I have been interested in how mortuary ritual serves as a prism through which ancient social systems can be perceived (rather than a mirror in which they are reflected) since conducting research for my PhD thesis on Iron Age social structure in southwest Germany. The “Landscape of Ancestors” project, initiated in cooperation with the State Monuments Office (LAD) of Baden-Württemberg in 1997, involved the selection, with the assistance of Siegfried Kurz, of two 20 meter diameter burial mounds in the vicinity of the early Iron Age Heuneburg hillfort that were both in close proximity to one another and to the Hohmichele, a mega-mound that had been almost completely excavated in the late 1930s.
The goal was to investigate the relationship of these smaller mounds to one another, the Hohmichele, the hillfort and the landscape as a whole. After three seasons of excavations of Speckhau Tumulus 17 and 18 in 1999, 2000 and 2002 over a decade of intensive conservation and analysis of finds is now coming to a close. Several innovative approaches were pioneered by the Head Conservator Tanja Kreß in Tübingen, with whom we worked in close partnership throughout the post-excavation phase; these included removing fragile or ephemeral metal and organic material en bloc followed by CT-scan analysis; these results will now appear on the final excavation report.
Bettina Arnold and Matthew L. Murray, with contributions by Tanja Kreß. A Landscape of Ancestors: Archaeological Investigations of Two Iron Age Burial Mounds in the Hohmichele Group, Baden-Württemberg. LAD Baden-Württemberg: Forschungen und Berichte zur Vor- und Frühgeschichte in Baden-Württemberg. Stuttgart: Konrad Theiss Verlag. In progress.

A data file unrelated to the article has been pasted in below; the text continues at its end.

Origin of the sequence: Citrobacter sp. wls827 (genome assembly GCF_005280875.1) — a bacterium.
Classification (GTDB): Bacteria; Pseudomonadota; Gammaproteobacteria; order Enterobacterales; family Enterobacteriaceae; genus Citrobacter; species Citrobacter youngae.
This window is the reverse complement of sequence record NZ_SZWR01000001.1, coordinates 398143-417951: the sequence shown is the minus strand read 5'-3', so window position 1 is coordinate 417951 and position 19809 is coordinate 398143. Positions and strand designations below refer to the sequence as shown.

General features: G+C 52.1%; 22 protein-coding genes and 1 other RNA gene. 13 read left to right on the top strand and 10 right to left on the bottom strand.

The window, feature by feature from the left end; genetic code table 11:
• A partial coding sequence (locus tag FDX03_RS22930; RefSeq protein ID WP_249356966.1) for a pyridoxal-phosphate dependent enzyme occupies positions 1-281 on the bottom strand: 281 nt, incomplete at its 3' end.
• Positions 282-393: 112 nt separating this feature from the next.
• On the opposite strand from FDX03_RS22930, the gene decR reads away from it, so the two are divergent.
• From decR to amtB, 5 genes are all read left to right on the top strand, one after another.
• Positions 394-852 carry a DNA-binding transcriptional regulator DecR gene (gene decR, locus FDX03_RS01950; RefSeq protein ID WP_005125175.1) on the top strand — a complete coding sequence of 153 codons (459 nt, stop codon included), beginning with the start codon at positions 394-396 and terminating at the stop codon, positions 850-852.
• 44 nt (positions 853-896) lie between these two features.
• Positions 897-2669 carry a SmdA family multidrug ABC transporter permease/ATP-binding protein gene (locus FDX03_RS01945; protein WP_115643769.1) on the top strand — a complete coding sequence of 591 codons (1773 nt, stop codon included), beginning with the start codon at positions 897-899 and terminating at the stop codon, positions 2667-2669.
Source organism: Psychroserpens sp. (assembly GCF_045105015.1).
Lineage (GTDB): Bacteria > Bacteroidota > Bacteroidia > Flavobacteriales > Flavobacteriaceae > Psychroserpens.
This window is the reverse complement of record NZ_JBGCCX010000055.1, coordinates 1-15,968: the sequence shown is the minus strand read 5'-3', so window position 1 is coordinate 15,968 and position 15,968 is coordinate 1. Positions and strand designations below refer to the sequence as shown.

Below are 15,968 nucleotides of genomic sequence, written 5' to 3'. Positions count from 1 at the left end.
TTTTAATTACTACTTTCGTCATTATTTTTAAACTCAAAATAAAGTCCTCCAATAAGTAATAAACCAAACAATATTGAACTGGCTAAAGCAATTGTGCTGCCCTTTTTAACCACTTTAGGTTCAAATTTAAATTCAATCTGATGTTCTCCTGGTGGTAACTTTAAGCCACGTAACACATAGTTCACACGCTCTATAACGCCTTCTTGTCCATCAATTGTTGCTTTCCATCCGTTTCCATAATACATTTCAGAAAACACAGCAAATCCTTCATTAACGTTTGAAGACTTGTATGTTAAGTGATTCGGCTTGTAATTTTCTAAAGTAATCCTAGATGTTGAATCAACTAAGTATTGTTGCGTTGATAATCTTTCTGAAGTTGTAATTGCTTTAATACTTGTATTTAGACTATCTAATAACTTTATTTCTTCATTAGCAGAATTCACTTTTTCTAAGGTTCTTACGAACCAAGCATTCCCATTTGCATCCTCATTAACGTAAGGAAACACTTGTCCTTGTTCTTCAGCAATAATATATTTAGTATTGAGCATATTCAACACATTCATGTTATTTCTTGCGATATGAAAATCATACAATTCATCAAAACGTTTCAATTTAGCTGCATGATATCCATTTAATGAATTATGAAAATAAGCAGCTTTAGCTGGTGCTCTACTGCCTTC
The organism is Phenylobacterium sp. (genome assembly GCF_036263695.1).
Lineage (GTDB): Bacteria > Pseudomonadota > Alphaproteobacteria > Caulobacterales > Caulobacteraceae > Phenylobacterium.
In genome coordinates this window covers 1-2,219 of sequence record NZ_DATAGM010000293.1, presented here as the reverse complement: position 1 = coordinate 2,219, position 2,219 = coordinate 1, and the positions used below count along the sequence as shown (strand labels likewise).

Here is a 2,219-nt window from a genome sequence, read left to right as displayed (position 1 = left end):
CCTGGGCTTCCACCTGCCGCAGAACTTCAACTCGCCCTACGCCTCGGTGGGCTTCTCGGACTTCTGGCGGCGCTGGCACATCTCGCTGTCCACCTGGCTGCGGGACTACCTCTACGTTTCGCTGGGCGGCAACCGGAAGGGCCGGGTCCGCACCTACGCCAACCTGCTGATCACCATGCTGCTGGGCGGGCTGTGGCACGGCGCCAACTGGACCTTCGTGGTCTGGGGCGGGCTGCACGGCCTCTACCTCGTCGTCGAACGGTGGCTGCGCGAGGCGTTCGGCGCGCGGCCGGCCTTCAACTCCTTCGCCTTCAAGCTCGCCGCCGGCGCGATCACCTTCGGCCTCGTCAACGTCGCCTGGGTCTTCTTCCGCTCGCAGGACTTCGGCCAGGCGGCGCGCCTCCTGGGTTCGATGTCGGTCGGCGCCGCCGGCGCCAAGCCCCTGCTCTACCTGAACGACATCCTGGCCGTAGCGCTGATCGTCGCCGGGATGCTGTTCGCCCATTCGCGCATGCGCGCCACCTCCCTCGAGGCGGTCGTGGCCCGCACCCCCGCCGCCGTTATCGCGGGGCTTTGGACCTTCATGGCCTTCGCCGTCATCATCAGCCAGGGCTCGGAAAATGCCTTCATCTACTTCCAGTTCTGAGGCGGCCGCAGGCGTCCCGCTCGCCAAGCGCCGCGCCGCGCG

2017. Wiktorowicz, C. J., Arnold, B., Wiktorowicz, J. E., Murray, M. L., & Kurosky, A. (2017, February). Hemorrhagic fever virus, human blood, and tissues in Iron Age mortuary vessels. Journal of Archaeological Science, 78(February), 29-39.
2015. Reconstituting community: 3D visualization and early Iron Age social organization in the Heuneburg mortuary landscape. With Kevin Garstki and Matthew L. Murray. Journal of Archaeological Science 54: 23-30.
2012. “Soul Stones”: Unmodified Quartz and Other Lithic Material in Early Iron Age Burials. In Peter Anreiter, Eszter Bánffy, László Bartosiewicz, Wolfgang Meid and Carola Metzner-Nebelsick (eds), Archaeological, Cultural and Linguistic Heritage: Festschrift for Erzsébet Jerem in Honour of her 70th Birthday, pp. Budapest: Archaeolingua.
2011. The illusion of power, the power of illusion: ideology and the concretization of social difference in early Iron Age Europe. In Reinhard Bernbeck and Randall McGuire (eds), Ideologies in Archaeology, pp. 151-174. Albuquerque: University of Arizona Press.
2010. Memory maps: The mnemonics of Central European Iron Age burial mounds. In Katina Lillios and Vasileios Tsamis (eds), Material Mnemonics: Everyday Memory in Prehistoric Europe, pp. 147-173. Oxford: Oxbow.
2010. Eventful archaeology, the Heuneburg mud-brick wall and the early Iron Age of southwest Germany. In Douglas Bolender (ed.), Eventful Archaeologies, pp. 176-186. Buffalo: State University of New York Press.
2008. “Reading the body”: Geschlechterdifferenz im Totenritual der frühen Eisenzeit. In Ulrich Veit, Beat Schweizer and Christoph Kümmel (eds), Köperinszenierung – Objektsammlung – Monumentalisierung: Totenritual und Grabkult in frühen Gesellschaften, pp. 375-395. Münster: Waxmann.
2002. A landscape of ancestors: the space and place of death in Iron Age West-Central Europe. In Helaine Silverman and David Small (eds), The Space and Place of Death, AP3A No. 11. Arlington: Archaeological Papers of the American Anthropological Association.